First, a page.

Baron Karl von Reichenbach (1788-1869), a German chemist, metallurgist and meteorites expert used the term od (and the related ideas “odic force” and “odil”) in order to describe a subtle substance which emanates from all things and beings in the universe, including the stars and the planets (more accurately from crystals). Reichenbach said that the odic force could be observed by clairvoyants as luminous radiation similar to the northern lights, perceivable as cold or warm. Based on his paranormal perceptions, he also said that this energy was affected by respiration, that it fluctuated according to the day-night cycles and also that it had variations that could be better controlled before and after meals.
The brilliant poet Goethe studied 25 years and wrote quite an amount about this phenomena regarding the luminosity of plants, anticipating the observations of Baron Reichenbach. However Reichenbach was the first to study in a scientific manner the universal force of life, making hundreds of experiments with sensitive persons (but not spiritualist mediums).
In 1845, Reichenbach published his discoveries, with the first part of his work being called “Research on magnetism, electricity, heat and light in relation with the vital forces”. At that time the popularity of mesmerism – a current that focuses on the so-called animal magnetism of man in healing and suggestion practices – diminished dramatically and his work was an attempt to revitalise those conceptions. Although all Mesmer’s adepts, magnetic healers, and spiritualists sustained him, the entire scientific community repelled his work, once again proving its rigidity and dogmatism.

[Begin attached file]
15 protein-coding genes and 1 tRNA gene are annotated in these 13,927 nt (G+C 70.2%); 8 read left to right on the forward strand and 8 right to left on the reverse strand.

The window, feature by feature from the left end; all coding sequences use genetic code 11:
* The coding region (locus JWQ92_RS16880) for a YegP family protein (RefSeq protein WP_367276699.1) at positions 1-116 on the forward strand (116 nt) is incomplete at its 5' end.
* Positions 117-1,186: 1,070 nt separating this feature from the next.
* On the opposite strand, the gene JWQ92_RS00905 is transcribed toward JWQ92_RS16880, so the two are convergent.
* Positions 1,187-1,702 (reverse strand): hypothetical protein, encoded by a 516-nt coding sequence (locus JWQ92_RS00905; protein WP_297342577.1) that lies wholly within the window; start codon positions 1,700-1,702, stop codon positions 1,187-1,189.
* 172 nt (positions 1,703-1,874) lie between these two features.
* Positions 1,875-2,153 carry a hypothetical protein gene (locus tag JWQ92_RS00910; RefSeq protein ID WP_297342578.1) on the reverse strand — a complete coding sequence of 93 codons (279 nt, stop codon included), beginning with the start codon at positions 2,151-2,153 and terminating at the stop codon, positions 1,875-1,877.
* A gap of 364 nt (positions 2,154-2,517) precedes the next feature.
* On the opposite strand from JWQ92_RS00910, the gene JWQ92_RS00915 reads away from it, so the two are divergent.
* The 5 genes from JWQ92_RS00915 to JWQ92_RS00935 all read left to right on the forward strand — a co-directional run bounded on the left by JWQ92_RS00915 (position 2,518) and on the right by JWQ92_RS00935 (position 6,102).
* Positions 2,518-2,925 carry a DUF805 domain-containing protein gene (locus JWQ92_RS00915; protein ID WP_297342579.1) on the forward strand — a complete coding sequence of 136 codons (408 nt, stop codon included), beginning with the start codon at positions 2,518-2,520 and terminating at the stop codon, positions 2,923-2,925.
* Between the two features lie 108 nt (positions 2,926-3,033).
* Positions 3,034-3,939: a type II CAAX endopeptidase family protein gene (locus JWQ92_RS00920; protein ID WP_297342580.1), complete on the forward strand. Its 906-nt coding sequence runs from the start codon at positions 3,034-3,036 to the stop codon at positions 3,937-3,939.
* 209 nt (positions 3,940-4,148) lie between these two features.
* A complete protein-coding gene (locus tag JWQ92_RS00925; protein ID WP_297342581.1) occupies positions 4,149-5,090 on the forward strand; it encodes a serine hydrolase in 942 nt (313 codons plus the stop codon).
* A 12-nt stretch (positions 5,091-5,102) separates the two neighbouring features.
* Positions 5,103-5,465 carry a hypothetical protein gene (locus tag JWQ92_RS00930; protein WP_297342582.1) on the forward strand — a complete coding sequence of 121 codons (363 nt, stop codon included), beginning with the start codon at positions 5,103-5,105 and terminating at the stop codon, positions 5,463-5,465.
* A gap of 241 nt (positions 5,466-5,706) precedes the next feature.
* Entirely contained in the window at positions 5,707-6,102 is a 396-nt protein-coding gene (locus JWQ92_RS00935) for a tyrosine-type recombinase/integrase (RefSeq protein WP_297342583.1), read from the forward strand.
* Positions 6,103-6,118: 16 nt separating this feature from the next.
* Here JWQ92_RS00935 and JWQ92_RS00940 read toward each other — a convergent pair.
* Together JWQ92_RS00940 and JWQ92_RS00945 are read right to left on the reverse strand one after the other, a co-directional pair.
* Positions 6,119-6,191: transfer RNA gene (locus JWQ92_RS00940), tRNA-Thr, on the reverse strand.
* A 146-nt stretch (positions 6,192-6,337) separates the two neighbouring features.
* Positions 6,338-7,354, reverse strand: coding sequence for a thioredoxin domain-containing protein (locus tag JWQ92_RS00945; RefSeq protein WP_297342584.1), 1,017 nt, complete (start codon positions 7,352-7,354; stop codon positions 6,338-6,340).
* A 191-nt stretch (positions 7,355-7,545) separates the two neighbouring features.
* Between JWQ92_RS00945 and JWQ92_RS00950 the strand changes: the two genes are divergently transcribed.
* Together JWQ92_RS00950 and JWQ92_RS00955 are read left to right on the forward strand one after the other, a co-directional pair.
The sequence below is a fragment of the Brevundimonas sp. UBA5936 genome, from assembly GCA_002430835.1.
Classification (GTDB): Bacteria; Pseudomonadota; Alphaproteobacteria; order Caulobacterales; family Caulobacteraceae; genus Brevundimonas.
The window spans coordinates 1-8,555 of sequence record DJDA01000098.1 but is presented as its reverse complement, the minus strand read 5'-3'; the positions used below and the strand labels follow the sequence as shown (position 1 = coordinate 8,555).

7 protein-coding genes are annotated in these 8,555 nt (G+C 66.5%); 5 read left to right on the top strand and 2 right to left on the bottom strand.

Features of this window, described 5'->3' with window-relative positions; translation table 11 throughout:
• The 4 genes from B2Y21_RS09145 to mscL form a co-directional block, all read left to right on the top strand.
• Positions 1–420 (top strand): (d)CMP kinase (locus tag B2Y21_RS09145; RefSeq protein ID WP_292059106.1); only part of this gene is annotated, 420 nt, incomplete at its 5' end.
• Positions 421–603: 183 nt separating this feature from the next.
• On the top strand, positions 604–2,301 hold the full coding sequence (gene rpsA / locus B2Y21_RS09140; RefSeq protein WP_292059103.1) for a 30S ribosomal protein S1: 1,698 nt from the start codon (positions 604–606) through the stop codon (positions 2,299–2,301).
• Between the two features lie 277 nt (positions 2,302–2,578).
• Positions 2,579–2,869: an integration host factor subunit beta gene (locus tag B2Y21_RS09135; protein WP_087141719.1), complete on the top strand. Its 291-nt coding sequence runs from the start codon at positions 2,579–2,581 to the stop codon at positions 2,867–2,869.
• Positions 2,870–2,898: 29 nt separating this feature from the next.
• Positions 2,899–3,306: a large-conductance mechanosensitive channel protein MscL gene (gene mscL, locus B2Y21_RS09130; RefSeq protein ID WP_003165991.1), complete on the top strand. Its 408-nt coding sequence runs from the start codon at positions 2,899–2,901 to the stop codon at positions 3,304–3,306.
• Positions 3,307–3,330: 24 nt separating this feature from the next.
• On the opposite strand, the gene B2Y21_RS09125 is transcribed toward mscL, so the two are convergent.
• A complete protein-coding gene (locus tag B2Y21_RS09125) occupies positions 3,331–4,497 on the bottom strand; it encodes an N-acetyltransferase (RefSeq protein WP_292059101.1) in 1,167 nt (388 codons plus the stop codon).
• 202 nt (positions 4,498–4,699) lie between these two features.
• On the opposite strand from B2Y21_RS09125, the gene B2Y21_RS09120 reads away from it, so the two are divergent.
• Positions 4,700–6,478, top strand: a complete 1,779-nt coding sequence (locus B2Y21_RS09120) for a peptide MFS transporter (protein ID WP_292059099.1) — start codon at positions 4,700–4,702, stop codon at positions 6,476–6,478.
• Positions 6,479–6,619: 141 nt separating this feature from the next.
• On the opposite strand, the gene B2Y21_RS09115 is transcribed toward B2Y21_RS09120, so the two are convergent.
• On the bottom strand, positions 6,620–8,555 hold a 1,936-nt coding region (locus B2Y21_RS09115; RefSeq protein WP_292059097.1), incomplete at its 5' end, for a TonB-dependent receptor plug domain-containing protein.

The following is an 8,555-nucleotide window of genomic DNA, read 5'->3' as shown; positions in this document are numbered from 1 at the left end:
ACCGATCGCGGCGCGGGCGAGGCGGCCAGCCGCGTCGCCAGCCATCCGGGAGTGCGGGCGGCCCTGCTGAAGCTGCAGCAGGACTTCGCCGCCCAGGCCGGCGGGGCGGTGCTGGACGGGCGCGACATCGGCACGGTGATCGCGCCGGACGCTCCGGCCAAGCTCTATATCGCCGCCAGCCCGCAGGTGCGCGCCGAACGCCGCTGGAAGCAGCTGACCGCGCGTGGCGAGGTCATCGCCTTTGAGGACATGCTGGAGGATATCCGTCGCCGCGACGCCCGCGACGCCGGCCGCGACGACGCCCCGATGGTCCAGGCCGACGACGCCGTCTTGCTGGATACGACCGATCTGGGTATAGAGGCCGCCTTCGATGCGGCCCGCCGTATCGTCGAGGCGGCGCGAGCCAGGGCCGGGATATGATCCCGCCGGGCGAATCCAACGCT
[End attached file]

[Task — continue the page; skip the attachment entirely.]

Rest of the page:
Reichenbach is an adept of mesmerism, although he considered that the expression “animal magnetism” was unsuitable or inadequate to describe the effects and properties he discovered.
The complete edition of his Research appeared in 1850. The similar term of “odil” was created by a translator who considered that it sounded more scientific than “od”.
One of the first tasks the Society for Psychic Research (SPR) took when it formed in 1882 in London was to study “the Reichenbach phenomena”. The studies of the SPR validated many Reichenbach theories, although these were initially repelled by the entire scientific community. In spite of his consistent scientific work that could have brought veritable revolutions in different fields for the West, Reichenbach spent the last years of his life in isolation and disappointment in his castle in Reisenberg, Germany.